TCES 202 Advanced Programming Statistical Package Project Phase – I

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Description

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Background
This project will give you a first glimpse of building a program with many parts that must be
integrated into whole package. The project will be conducted in three stages. This will give you a
sense of how real live projects are conducted. You will be working in pairs (called pair
programming), which has been found to maximize student learning.
The project will be to build an application that computes (simple) statistics for a sample of data.
In this case the package supports floating point data (actually stored as doubles to minimize
round-off error). The data will be entered into a data file and the user can direct the application to
manipulate the data and compute the statistics. For this version we will stick with very simple
statistics of the data set, the mean, median, variance, and standard deviation. For those who are
interested in extending this project it is also possible to learn how to plot distributions and
incorporate several statistical tests, but that is not part of the requirements. Useful resource at
http://www.chem.utoronto.ca/coursenotes/analsci/StatsTutorial/MeasMeanVar.html
Product Description
StatPac is a simple package that allows a user to capture a set of data, as real numbers in floating
point format, manage the data set (e.g. adding more data, editing data, etc.) in files, and then
having the program compute and update the statistics for that data set. The program can display
the data on the screen or save to a formatted file for printing. It will also provide reports on the
statistics computed.
The program is what we call menu-driven. In other words, the user is presented with a menu of
choices (see below) for actions to be taken. This is exactly what most graphical user interface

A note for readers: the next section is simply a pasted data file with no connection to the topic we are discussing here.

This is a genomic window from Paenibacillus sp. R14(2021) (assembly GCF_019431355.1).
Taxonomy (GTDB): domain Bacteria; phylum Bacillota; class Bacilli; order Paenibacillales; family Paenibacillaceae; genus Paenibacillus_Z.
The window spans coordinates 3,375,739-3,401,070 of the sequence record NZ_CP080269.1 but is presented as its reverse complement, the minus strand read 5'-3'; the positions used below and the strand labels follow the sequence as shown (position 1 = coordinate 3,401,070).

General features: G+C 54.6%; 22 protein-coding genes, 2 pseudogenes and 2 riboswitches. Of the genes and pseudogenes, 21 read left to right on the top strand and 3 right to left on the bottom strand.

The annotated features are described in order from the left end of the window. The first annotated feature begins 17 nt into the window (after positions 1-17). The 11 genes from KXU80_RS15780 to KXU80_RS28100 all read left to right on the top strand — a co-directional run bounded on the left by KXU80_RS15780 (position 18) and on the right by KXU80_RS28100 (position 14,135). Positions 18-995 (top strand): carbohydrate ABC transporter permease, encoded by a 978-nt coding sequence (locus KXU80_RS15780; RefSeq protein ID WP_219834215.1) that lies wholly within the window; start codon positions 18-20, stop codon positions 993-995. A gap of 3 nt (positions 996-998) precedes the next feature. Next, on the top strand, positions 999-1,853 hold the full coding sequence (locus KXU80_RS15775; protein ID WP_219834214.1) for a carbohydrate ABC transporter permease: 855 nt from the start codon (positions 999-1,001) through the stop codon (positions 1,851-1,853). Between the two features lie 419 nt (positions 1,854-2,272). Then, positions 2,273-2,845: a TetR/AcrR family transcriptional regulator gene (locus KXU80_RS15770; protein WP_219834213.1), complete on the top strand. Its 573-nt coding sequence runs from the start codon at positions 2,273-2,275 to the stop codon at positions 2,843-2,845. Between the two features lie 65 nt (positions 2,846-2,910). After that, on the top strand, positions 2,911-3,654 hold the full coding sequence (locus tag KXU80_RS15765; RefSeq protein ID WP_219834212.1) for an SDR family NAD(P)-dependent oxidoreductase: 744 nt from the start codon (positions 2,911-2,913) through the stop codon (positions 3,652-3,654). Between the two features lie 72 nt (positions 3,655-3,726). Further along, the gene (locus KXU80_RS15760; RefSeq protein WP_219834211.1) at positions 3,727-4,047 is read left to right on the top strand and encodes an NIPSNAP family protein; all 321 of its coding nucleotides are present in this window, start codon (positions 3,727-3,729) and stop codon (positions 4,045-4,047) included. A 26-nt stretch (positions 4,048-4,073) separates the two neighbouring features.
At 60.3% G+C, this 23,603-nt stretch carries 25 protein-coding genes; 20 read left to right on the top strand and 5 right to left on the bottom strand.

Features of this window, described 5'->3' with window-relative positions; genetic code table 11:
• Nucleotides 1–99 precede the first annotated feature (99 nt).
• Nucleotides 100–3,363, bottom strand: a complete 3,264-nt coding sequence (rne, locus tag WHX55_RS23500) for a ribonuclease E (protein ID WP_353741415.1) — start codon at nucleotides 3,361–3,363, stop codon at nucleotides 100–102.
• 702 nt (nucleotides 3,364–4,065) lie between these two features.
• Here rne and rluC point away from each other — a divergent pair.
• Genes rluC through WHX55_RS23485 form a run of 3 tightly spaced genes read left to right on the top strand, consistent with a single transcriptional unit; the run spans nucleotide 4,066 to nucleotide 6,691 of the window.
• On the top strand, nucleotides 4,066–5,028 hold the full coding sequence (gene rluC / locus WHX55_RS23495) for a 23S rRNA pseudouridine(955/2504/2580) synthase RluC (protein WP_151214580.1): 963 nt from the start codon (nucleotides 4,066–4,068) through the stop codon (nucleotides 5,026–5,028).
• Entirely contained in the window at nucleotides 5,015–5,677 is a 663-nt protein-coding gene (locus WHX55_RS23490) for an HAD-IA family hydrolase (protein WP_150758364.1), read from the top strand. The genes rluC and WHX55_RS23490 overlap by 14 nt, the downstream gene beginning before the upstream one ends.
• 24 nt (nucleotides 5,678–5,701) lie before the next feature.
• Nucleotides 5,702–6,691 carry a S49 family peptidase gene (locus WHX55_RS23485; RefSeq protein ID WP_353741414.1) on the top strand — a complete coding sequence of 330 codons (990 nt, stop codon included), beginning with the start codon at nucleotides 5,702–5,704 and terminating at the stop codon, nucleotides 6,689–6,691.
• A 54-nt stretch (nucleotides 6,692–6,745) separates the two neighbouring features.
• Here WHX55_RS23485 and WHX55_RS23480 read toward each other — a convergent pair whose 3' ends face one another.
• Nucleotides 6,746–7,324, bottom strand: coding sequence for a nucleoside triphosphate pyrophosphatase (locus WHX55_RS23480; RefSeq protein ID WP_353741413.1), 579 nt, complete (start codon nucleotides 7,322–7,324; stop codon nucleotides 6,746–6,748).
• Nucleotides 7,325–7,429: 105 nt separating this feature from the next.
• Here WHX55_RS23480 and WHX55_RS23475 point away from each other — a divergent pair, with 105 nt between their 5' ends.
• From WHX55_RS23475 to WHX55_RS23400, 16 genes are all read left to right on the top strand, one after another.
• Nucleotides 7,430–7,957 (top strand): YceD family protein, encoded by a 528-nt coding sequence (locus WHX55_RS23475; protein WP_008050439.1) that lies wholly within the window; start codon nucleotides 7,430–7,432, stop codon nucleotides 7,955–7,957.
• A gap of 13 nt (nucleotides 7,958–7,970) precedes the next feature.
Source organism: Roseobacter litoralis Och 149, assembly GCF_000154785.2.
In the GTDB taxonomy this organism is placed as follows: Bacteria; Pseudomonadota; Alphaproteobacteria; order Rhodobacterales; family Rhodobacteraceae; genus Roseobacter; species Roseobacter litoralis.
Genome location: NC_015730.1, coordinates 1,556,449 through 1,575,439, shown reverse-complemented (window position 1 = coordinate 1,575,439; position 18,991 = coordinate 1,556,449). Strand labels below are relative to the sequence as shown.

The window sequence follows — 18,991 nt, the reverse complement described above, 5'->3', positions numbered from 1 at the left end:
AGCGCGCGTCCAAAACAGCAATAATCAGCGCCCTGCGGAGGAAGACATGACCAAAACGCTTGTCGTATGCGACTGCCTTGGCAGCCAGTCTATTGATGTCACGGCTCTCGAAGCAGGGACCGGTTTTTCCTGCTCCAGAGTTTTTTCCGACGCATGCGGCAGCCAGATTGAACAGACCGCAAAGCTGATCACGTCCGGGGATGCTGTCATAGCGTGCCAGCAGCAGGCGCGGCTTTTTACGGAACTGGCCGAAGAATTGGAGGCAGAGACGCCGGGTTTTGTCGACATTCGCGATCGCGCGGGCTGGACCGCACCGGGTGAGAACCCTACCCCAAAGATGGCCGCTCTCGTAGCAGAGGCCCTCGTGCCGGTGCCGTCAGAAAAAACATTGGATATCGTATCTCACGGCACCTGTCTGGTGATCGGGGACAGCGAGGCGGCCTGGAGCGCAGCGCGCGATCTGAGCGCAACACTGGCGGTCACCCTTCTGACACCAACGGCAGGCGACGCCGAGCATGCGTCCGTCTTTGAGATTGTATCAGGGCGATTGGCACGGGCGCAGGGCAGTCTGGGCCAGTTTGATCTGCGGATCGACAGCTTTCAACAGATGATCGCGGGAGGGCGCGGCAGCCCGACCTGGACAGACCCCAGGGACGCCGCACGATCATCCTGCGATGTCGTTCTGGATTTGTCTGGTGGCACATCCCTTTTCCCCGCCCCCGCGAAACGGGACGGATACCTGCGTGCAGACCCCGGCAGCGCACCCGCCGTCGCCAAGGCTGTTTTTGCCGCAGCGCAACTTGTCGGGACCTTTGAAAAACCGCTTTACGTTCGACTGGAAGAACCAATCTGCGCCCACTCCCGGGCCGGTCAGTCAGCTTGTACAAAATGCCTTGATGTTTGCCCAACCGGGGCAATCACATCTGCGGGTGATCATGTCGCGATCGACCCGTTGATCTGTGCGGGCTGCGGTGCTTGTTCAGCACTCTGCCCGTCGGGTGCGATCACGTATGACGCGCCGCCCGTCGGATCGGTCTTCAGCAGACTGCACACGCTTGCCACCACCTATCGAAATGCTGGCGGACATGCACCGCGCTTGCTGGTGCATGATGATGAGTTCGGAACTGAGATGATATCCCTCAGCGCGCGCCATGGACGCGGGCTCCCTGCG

programs, like Windows applications such as Notepad do. However, this program will be a nongraphical (that is text-based) version similar to what was done before the advent of modern
graphics. As a matter of fact, it would be possible to port the code you will write to a C++
program to add a graphic user interface (GUI) to replace the menu.
Learning Objectives
This project is intended to help you achieve the following learning objectives:
1. How to write modular programs (multiple .c and .h files that are linked together)
2. How to follow a design pattern in planning and implementing the code
3. How to do simple unit testing of individual modules and functions
4. How to incrementally develop and test and then integrate a system
5. What is involved in developing a full application
6. How to work in pairs to learn and produce working applications (later in the series you
will work in teams)
7. (C objectives) Working with pointers, heap memory dynamic allocation, standard library
functions
These are extremely important objectives and what you learn here will be used in many of your
future courses.
Product Specification
I am acting as the chief product designer (in future courses you will learn more about designing
complex systems). I have developed a functional specification for this product that you will use
as the basis for developing the system. This is a fairly simple and straightforward specification
but you will find the implementation and testing will be a challenge for your current level of skill
at programming.
The product to be produced shall conform to the following.
Overview
The product will have the following general functionality.
StatPac – Statistical Package
Routines for capturing and storing data, computing statistics, and generating
reports
Program
Main Menu Sub-menus
File
Create new data file
Open an existing file
Rename file
Copy file to…
Print file contents
Delete file
Edit
Add data
Edit item
Delete item
Search
Search for item
Search and edit
Sort data
Compute
Update all
Compute mean
Compute median
Compute variance
Compute standard deviation
Report
Display statistics
Print statistics
Files and Functions
Below is the list of .c files that will be created along with the major functions that will be built
into those files. The first three items in the list have “man” (manual) pages that provide details as
required on each object. Use these files as examples of how to produce external documents for
the application. There will be a man page for each major file and function.
statpac.c
main() prints menu, gets user selections, calls appropriate submenu
functions.
main_menu()
file.c
file_menu() prints submenu, gets user selections, calls appropriate
functions
file_create() gets user input for new file name, checks to make sure
no file of that type already
exists, if it doesn’t exist it creates the file and initializes the
header lines (see below)
file_open() opens an existing file if it can
file_rename() allows the user to change the name of an existing file
to an alternate
file_copy() makes a copy of an existing file. The new file must have a
different legal filename